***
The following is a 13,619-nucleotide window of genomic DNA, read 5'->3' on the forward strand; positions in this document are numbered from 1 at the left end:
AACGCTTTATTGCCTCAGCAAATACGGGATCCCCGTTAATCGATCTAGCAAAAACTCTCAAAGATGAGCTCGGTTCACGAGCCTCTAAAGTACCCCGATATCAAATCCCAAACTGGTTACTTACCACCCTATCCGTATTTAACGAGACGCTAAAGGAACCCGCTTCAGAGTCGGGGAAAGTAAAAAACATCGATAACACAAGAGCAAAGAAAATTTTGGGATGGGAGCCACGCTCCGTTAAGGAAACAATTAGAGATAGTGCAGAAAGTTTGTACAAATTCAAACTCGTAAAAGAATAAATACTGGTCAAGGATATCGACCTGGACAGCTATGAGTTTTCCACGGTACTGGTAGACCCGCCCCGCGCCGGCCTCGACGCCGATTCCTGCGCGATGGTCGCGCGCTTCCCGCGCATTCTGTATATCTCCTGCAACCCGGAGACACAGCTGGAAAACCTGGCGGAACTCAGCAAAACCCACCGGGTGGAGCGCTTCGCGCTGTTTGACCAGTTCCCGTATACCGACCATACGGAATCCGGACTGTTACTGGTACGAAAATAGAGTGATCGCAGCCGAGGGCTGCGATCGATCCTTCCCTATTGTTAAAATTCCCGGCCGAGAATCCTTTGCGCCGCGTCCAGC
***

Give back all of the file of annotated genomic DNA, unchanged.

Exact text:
The following is a 13,619-nucleotide window of genomic DNA, read 5'->3' on the forward strand; positions in this document are numbered from 1 at the left end:
AACGCTTTATTGCCTCAGCAAATACGGGATCCCCGTTAATCGATCTAGCAAAAACTCTCAAAGATGAGCTCGGTTCACGAGCCTCTAAAGTACCCCGATATCAAATCCCAAACTGGTTACTTACCACCCTATCCGTATTTAACGAGACGCTAAAGGAACCCGCTTCAGAGTCGGGGAAAGTAAAAAACATCGATAACACAAGAGCAAAGAAAATTTTGGGATGGGAGCCACGCTCCGTTAAGGAAACAATTAGAGATAGTGCAGAAAGTTTGTACAAATTCAAACTCGTAAAAGAATAAATACTGGTCAAGGATATCGACCTGGACAGCTATGAGTTTTCCACGGTACTGGTAGACCCGCCCCGCGCCGGCCTCGACGCCGATTCCTGCGCGATGGTCGCGCGCTTCCCGCGCATTCTGTATATCTCCTGCAACCCGGAGACACAGCTGGAAAACCTGGCGGAACTCAGCAAAACCCACCGGGTGGAGCGCTTCGCGCTGTTTGACCAGTTCCCGTATACCGACCATACGGAATCCGGACTGTTACTGGTACGAAAATAGAGTGATCGCAGCCGAGGGCTGCGATCGATCCTTCCCTATTGTTAAAATTCCCGGCCGAGAATCCTTTGCGCCGCGTCCAGC